A lot or a little?
The parents' guide to what's in this movie.
What parents need to know
Parents need to know that as the title indicates, this movie includes explicit nudity, explicit and varied sexual references and situations, and very strong language. A character dies, apparently from auto-erotic asphyxiation. Characters drink and smoke and eat hash brownies. There are tense emotional scenes. Parents may want to see the film themselves before deciding whether it's appropriate for teen viewing.
What's the story?
FULL FRONTAL is less a story than a series of moments, variations on the themes rather than a narrative. Digital and analog images alternate as we go into and out of a movie within a movie, even a movie within a movie within a movie, performed by actors playing actors. Several different stories overlap and intersect. Alice (Catherine Keener) is unhappily married to writer Carl (David Hyde Pierce). Alice's sister, Linda (Mary McCormack), is flirting online with Brian (Rainn Wilson), Carl's co-author. Linda is having an affair with Calvin (Blair Underwood), an actor who is currently playing the part of an actor named Nicholas who is playing the part of a sidekick to a detective played by Brad Pitt (playing himself). In his movie, Nicholas becomes romantically involved with a journalist named Catherine (Julia Roberts), who works at the same magazine that Carl works for in what sort of passes for real life in Full Frontal. Then it starts to get confusing. Themes and images flicker through several levels. In the end, just as one set of fictions are abandoned in favor of reality, a fiction at a deeper level is revealed.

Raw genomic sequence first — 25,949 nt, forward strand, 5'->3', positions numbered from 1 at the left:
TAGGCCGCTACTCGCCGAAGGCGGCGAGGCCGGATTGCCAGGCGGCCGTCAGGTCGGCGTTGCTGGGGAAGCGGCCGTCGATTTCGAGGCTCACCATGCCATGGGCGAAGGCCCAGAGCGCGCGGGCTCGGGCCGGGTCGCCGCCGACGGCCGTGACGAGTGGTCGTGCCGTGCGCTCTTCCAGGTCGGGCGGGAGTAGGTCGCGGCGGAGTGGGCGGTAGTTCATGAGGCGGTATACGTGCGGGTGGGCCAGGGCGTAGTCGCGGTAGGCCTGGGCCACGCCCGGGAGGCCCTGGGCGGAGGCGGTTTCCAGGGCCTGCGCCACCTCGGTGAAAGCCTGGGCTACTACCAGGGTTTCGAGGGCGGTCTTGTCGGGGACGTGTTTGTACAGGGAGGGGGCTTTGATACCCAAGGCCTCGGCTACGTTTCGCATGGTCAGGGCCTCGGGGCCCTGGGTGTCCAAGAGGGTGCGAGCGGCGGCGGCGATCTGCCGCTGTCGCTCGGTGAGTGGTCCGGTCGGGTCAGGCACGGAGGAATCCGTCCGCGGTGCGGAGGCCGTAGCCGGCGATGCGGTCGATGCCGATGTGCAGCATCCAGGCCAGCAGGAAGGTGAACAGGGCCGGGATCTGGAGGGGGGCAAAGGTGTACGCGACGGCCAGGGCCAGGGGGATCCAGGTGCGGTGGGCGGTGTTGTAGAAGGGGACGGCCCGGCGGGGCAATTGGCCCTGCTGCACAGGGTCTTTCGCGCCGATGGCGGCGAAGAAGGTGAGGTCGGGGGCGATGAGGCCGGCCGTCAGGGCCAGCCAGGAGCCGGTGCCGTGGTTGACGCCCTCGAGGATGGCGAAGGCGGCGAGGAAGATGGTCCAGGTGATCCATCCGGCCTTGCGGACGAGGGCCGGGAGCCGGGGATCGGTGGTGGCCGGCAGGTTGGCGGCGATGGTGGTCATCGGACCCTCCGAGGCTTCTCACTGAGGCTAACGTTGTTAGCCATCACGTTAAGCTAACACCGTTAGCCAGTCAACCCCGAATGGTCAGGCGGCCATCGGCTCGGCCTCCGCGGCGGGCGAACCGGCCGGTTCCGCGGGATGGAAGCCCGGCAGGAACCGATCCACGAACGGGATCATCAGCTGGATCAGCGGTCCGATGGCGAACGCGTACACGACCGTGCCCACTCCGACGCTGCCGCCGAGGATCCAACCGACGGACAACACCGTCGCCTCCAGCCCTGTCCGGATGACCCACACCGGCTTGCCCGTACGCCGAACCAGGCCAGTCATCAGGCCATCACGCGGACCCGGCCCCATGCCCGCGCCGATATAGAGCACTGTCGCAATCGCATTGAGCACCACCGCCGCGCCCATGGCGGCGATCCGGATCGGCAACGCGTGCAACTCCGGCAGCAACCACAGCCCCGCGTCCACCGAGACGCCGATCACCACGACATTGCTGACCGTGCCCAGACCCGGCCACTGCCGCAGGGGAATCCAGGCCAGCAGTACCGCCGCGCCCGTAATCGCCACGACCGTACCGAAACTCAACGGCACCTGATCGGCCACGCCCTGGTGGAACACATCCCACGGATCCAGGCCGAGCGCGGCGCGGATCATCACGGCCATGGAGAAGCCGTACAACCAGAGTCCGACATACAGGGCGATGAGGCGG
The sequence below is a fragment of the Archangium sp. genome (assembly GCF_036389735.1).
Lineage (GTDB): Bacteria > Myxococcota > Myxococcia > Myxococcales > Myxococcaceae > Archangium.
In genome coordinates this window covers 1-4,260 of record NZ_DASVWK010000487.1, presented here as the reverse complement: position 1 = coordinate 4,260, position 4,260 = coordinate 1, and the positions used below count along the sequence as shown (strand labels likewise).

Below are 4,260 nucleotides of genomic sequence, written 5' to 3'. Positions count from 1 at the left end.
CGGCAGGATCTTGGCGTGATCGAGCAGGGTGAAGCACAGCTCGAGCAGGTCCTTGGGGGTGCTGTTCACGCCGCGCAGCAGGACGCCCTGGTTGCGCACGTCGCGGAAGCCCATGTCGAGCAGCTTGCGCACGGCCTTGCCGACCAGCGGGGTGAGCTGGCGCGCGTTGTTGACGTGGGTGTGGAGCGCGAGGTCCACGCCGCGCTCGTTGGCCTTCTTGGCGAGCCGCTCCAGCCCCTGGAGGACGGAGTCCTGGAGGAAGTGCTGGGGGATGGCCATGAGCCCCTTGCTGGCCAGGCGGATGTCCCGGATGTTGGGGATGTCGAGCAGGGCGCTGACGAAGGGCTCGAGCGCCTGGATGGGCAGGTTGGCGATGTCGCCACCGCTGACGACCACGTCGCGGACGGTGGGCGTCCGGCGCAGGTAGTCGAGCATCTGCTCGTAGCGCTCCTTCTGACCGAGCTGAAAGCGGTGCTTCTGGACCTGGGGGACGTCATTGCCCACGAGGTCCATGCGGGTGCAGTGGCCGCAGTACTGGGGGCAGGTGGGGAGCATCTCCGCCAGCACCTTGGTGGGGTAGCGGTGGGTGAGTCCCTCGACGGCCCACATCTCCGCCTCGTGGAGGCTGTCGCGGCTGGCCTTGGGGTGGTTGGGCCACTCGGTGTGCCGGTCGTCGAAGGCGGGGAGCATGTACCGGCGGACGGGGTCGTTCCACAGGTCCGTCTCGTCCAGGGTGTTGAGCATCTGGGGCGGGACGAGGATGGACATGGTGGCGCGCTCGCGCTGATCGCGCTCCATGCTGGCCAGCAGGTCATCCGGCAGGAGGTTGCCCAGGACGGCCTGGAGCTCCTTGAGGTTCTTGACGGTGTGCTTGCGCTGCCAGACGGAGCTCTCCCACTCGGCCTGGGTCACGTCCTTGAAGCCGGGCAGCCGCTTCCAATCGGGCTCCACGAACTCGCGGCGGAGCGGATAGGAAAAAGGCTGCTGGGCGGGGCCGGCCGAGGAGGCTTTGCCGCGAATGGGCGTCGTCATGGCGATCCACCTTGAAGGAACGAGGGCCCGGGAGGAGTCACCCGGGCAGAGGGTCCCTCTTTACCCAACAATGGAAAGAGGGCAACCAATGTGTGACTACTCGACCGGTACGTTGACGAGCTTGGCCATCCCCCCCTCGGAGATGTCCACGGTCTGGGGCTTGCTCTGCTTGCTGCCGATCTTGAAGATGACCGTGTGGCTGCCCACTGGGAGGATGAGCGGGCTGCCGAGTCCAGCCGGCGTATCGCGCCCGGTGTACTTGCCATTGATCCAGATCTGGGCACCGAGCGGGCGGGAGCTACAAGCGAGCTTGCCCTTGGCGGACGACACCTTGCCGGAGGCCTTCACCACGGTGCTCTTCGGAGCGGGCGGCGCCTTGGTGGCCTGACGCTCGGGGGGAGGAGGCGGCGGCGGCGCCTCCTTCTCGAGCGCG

Is it any good?
FULL FRONTAL is a small, messy, improvised, non-linear film filled with intimate conversations about love, sex, boundaries, longing, and voyeurism. It recalls director Steven Soderbergh's earlier film sex, lies, and videotape.
The movie has many wonderful moments and many marvelous lines. But it does not have the improvisational brilliance of the Christopher Guest movies and comes off more like an actor's studio workshop than a film. The whole is less than the sum of its parts, but some of those parts are remarkably vivid and intriguing.
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